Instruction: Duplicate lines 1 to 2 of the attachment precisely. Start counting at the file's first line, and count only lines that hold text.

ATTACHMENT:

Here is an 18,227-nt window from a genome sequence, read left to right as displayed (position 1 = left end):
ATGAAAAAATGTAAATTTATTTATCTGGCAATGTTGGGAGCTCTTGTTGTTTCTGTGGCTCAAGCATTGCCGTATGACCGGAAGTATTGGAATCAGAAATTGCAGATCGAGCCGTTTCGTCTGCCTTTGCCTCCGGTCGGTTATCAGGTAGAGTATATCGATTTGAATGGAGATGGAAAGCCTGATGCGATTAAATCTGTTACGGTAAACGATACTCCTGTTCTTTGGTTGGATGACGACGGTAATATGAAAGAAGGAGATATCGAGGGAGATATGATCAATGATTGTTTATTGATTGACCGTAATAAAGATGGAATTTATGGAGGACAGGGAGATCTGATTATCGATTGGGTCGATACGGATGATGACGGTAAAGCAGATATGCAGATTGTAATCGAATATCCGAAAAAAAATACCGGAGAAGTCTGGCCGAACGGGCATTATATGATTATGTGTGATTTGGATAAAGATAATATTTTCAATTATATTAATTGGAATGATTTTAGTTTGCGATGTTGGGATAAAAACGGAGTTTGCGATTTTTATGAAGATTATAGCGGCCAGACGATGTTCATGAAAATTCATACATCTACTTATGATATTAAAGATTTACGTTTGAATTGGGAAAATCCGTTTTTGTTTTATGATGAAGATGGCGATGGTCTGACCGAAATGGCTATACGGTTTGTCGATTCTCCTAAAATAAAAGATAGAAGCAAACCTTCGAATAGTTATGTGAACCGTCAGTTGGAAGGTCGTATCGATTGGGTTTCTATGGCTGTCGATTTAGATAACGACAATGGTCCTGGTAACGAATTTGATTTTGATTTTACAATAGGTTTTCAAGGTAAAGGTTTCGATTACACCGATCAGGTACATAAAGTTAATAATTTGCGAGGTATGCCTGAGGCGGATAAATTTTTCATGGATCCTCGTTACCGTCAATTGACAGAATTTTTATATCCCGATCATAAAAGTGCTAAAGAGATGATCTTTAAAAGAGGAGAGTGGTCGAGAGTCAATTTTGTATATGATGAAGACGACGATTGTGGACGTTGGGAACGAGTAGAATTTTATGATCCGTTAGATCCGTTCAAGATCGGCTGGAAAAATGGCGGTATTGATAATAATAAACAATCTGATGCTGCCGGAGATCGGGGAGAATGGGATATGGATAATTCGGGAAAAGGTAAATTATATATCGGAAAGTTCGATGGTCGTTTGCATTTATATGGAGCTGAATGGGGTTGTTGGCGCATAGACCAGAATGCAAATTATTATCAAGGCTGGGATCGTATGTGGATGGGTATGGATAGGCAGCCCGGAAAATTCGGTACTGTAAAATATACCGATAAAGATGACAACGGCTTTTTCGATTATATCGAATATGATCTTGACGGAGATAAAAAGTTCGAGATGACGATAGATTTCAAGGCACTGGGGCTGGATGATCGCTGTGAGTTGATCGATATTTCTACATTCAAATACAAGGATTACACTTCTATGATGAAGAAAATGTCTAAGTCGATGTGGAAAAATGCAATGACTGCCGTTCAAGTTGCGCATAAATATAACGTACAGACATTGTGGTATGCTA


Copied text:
Here is an 18,227-nt window from a genome sequence, read left to right as displayed (position 1 = left end):
ATGAAAAAATGTAAATTTATTTATCTGGCAATGTTGGGAGCTCTTGTTGTTTCTGTGGCTCAAGCATTGCCGTATGACCGGAAGTATTGGAATCAGAAATTGCAGATCGAGCCGTTTCGTCTGCCTTTGCCTCCGGTCGGTTATCAGGTAGAGTATATCGATTTGAATGGAGATGGAAAGCCTGATGCGATTAAATCTGTTACGGTAAACGATACTCCTGTTCTTTGGTTGGATGACGACGGTAATATGAAAGAAGGAGATATCGAGGGAGATATGATCAATGATTGTTTATTGATTGACCGTAATAAAGATGGAATTTATGGAGGACAGGGAGATCTGATTATCGATTGGGTCGATACGGATGATGACGGTAAAGCAGATATGCAGATTGTAATCGAATATCCGAAAAAAAATACCGGAGAAGTCTGGCCGAACGGGCATTATATGATTATGTGTGATTTGGATAAAGATAATATTTTCAATTATATTAATTGGAATGATTTTAGTTTGCGATGTTGGGATAAAAACGGAGTTTGCGATTTTTATGAAGATTATAGCGGCCAGACGATGTTCATGAAAATTCATACATCTACTTATGATATTAAAGATTTACGTTTGAATTGGGAAAATCCGTTTTTGTTTTATGATGAAGATGGCGATGGTCTGACCGAAATGGCTATACGGTTTGTCGATTCTCCTAAAATAAAAGATAGAAGCAAACCTTCGAATAGTTATGTGAACCGTCAGTTGGAAGGTCGTATCGATTGGGTTTCTATGGCTGTCGATTTAGATAACGACAATGGTCCTGGTAACGAATTTGATTTTGATTTTACAATAGGTTTTCAAGGTAAAGGTTTCGATTACACCGATCAGGTACATAAAGTTAATAATTTGCGAGGTATGCCTGAGGCGGATAAATTTTTCATGGATCCTCGTTACCGTCAATTGACAGAATTTTTATATCCCGATCATAAAAGTGCTAAAGAGATGATCTTTAAAAGAGGAGAGTGGTCGAGAGTCAATTTTGTATATGATGAAGACGACGATTGTGGACGTTGGGAACGAGTAGAATTTTATGATCCGTTAGATCCGTTCAAGATCGGCTGGAAAAATGGCGGTATTGATAATAATAAACAATCTGATGCTGCCGGAGATCGGGGAGAATGGGATATGGATAATTCGGGAAAAGGTAAATTATATATCGGAAAGTTCGATGGTCGTTTGCATTTATATGGAGCTGAATGGGGTTGTTGGCGCATAGACCAGAATGCAAATTATTATCAAGGCTGGGATCGTATGTGGATGGGTATGGATAGGCAGCCCGGAAAATTCGGTACTGTAAAATATACCGATAAAGATGACAACGGCTTTTTCGATTATATCGAATATGATCTTGACGGAGATAAAAAGTTCGAGATGACGATAGATTTCAAGGCACTGGGGCTGGATGATCGCTGTGAGTTGATCGATATTTCTACATTCAAATACAAGGATTACACTTCTATGATGAAGAAAATGTCTAAGTCGATGTGGAAAAATGCAATGACTGCCGTTCAAGTTGCGCATAAATATAACGTACAGACATTGTGGTATGCTA